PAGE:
Effect of Feeding Sorghum Germ Meal on Broiler Chicks Performance.

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Salah Khatir, Jubarah
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Sorghum germ meal (SGM) samples were analyzed for proximate composition, and then fed to broiler chicks in two simultaneously conducted experiments. On average SGM contained 989.8 kg dry matter, 126 kg crude protein, 39.39 kg-1 ash, gkg-1calcium, 0.4 gkg-1 phosphorus, and 2250 mg l0 g phytic acid equivalent. In experiment one, 200 Lohmann broiler chicks were equally allocated into 20 pens, after they have been adapted on a control diet for 7 days. The four dietary treatments containing graded levels of sorghum germ meal (SGM 0, 75, 150, 225 kg) were randomly assigned to the pens (5 pens/dietary treatment). L-lysine and methionine were added to the diets to raise their contents to the recommended levels for starter broiler chicks. Feed and water were provided ad libitum throughout the six weeks experimental period. The dietary treatment had a negative linear effect (p<0.0l) on body weight, feed intake, weight gain, feed gain ratio, and dressing percentage, and a positive linear effect (p<0.01) on liver and viscera relative weights. It had insignificant effects (P>0.05) on pancreas and bursa relative weights, and on incidence of leg abnormalities and mortality rate. Abdominal fat relative weight had shown a significant negative linear effect (P<0.05). The dietary SGM caused no detectable differences in colour, juiciness, tenderness and flavour of the meat when evaluated by semi trained panelists. In experiment two, 200 seven-day-old Lohmann broiler chicks (10 chicks/pen and 5 pens/dietary treatment) were fed SGM in substitution to sorghum on iso-energetic basis. At the lowest levels of inclusion SGM replaced 0, 25, 50, and at the highest levels 75 and 100 percent of sorghum apparent metabolizable energy (AME). Increasing SGM inclusion has resulted in increasing dietary crude fibre and phytic acid content. Increasing dietary SGM levels have resulted in linear reduction in body weight (P<0.01), weight gain (P<0.05) and a decrease in feed intake. Feed: gain ratio depicted a linearly increasing (P<0.0l) response. Dressing percentage, pancreas and abdominal fat relative weights decreased linearly (P<0.0l) whereas liver and viscera relative weights depicted linear increase (P<0.0l) in response to increase in SGM. Bursa relative weight was not influenced by dietary SGM inclusion. Substitution of more than 25% of sorghum (AME) resulted in poor broiler performance.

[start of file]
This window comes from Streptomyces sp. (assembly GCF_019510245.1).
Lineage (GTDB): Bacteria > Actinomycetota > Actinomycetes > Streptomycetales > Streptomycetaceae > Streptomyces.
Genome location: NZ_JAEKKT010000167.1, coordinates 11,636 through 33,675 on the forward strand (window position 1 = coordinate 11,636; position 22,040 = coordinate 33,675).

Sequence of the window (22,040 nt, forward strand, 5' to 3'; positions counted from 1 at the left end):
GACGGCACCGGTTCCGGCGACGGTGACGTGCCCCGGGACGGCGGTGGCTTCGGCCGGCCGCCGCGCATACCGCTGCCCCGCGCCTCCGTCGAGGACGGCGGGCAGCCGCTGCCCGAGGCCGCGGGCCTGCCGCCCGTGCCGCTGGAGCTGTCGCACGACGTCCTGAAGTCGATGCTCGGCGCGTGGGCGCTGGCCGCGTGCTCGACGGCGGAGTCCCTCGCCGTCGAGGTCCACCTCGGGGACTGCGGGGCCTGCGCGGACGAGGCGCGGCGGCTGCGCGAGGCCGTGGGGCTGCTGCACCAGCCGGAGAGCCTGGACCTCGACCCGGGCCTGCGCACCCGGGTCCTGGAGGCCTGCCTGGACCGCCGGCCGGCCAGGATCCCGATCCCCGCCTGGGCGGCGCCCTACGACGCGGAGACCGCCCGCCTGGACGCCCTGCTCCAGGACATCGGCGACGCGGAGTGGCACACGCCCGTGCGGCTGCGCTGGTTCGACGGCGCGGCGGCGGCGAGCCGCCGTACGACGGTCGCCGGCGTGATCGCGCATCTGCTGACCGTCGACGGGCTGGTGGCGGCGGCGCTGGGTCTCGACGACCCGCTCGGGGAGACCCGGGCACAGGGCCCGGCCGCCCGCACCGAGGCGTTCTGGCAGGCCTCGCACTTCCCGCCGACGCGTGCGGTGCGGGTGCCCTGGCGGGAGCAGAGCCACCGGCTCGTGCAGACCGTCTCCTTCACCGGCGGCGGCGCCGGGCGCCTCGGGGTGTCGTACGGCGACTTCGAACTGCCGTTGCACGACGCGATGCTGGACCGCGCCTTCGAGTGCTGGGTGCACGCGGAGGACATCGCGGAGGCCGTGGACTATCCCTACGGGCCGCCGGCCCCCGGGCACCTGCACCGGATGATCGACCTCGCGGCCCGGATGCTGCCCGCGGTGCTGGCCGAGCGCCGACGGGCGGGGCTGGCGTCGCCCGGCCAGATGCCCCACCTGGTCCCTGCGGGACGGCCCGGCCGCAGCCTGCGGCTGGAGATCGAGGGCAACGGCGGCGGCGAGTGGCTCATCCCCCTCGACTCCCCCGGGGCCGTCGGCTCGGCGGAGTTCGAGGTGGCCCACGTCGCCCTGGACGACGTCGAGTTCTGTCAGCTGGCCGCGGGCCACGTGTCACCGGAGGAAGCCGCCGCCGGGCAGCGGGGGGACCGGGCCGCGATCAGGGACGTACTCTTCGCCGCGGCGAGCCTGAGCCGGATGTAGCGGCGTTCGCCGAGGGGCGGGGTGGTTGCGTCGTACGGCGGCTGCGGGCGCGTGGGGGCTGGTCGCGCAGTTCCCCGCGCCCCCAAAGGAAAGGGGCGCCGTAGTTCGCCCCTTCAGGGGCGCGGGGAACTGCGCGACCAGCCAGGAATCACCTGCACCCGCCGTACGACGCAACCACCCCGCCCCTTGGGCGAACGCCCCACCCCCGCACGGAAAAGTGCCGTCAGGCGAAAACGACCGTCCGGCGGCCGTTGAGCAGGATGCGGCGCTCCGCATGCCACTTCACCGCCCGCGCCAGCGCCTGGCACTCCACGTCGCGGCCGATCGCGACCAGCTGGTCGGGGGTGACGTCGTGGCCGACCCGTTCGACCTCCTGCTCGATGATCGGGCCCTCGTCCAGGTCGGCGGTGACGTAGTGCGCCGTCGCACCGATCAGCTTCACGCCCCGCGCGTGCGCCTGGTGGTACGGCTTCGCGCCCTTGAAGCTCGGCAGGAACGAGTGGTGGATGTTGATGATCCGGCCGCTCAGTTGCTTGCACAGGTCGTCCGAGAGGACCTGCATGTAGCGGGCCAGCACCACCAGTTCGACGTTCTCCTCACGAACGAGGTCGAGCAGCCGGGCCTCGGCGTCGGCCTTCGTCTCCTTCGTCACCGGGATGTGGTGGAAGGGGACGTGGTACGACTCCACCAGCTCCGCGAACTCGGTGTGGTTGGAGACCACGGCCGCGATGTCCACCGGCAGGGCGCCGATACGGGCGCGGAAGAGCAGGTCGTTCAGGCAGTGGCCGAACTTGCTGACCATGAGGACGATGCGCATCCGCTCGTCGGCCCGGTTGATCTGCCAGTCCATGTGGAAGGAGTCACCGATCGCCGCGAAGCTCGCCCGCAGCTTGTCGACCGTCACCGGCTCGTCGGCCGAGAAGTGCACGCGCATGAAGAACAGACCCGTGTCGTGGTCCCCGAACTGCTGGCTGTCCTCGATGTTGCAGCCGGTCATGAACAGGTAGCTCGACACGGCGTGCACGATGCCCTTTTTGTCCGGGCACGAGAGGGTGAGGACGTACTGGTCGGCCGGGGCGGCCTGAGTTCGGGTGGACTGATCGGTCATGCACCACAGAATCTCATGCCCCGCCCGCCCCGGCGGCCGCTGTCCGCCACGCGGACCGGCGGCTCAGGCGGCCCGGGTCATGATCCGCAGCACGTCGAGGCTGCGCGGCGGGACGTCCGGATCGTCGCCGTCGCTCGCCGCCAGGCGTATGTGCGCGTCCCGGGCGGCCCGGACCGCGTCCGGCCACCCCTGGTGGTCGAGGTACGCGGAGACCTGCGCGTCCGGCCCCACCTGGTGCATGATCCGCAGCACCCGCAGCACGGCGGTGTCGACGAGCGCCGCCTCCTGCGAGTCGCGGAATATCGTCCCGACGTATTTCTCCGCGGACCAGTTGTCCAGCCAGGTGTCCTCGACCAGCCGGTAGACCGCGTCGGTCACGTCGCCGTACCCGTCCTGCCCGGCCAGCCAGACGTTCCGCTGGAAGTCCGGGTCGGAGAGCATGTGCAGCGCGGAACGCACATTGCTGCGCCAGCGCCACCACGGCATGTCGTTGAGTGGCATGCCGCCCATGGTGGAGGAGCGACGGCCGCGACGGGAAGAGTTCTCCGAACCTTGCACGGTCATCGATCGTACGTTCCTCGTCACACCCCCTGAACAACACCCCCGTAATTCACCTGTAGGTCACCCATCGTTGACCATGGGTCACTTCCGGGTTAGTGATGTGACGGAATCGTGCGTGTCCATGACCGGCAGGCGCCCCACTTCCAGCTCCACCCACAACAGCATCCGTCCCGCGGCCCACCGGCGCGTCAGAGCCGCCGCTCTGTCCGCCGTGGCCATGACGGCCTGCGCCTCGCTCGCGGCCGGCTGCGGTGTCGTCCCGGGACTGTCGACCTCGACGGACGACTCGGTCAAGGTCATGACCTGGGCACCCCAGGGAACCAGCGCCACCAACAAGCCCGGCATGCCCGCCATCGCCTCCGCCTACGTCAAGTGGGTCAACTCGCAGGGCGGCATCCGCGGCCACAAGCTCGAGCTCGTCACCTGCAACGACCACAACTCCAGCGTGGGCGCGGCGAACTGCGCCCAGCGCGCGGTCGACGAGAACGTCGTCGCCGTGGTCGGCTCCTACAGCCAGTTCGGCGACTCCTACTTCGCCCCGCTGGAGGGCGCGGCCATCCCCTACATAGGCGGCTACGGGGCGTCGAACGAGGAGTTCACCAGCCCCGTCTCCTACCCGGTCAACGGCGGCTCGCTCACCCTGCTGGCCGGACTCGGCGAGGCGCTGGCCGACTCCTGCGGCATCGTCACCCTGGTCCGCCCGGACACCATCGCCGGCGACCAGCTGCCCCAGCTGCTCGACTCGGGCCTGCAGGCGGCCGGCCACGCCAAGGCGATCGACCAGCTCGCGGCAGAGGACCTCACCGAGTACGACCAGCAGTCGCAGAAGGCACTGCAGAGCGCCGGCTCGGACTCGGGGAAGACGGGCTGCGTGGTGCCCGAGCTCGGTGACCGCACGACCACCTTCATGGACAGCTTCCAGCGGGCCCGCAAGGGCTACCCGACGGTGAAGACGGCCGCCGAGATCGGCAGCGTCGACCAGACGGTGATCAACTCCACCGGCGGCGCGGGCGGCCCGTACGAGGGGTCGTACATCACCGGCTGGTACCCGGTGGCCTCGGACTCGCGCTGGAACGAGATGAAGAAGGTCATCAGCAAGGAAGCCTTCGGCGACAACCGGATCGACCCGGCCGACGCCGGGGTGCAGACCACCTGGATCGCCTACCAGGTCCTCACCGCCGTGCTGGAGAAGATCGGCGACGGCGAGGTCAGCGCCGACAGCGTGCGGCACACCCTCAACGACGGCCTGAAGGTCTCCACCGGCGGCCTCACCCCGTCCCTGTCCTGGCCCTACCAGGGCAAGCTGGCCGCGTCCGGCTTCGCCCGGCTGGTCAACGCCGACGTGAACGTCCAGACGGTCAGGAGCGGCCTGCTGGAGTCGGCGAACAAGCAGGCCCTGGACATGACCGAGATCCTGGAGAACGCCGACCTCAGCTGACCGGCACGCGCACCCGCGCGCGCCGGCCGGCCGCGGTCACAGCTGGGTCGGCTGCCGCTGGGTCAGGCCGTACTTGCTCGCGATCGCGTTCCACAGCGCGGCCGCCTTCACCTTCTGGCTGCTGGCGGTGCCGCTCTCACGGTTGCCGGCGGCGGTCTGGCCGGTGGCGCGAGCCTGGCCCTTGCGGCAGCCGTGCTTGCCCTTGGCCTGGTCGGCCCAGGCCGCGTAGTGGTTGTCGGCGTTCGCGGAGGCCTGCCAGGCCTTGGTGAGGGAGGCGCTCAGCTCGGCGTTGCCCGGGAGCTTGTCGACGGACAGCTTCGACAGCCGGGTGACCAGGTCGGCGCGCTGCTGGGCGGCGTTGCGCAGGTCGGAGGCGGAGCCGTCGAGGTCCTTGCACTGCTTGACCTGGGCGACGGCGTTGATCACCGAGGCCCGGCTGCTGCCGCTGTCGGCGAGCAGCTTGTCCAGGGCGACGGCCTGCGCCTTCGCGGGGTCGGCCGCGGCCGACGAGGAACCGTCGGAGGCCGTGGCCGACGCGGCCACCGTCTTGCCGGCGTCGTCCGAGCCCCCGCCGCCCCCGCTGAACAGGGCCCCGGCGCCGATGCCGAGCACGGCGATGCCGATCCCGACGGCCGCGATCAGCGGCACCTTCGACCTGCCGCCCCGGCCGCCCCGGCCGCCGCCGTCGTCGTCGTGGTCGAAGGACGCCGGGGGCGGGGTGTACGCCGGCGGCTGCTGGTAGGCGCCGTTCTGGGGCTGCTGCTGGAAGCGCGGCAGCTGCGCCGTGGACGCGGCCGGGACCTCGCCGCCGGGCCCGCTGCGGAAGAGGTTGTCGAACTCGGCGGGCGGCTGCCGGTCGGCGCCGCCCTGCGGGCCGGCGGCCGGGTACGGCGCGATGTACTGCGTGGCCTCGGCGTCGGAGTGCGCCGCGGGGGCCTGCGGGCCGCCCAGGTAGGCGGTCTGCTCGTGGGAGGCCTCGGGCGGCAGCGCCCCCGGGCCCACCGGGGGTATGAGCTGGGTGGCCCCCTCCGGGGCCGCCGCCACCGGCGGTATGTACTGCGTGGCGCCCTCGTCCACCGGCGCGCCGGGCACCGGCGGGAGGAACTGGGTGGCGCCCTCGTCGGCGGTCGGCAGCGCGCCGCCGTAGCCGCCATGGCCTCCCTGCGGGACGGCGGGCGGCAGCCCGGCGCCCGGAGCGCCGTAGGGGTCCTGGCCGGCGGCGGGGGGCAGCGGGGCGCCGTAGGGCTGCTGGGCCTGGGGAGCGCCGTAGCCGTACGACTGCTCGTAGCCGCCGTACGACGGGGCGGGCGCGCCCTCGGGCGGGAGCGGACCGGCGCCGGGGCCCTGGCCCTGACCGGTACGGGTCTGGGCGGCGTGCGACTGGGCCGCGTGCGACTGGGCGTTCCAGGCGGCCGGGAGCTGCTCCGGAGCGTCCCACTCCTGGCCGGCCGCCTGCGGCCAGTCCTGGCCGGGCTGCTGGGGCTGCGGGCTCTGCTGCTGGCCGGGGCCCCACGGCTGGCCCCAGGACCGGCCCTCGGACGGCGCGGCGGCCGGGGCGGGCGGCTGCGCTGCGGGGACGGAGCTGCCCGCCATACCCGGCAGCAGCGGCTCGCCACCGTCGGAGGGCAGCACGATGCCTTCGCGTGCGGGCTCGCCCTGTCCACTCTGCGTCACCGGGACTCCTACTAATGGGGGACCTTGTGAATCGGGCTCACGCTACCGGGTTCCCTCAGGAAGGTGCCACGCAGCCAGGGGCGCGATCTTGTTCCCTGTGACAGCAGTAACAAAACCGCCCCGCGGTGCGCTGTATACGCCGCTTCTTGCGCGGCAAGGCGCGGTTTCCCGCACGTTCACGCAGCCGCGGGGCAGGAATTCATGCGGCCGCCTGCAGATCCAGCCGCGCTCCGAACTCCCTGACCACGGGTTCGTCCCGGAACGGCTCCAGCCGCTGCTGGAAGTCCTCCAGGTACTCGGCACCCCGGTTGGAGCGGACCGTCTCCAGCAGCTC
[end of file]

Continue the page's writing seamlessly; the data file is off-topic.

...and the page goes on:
Feeding ,Sorghum Germ Meal,Broiler Chicks Performance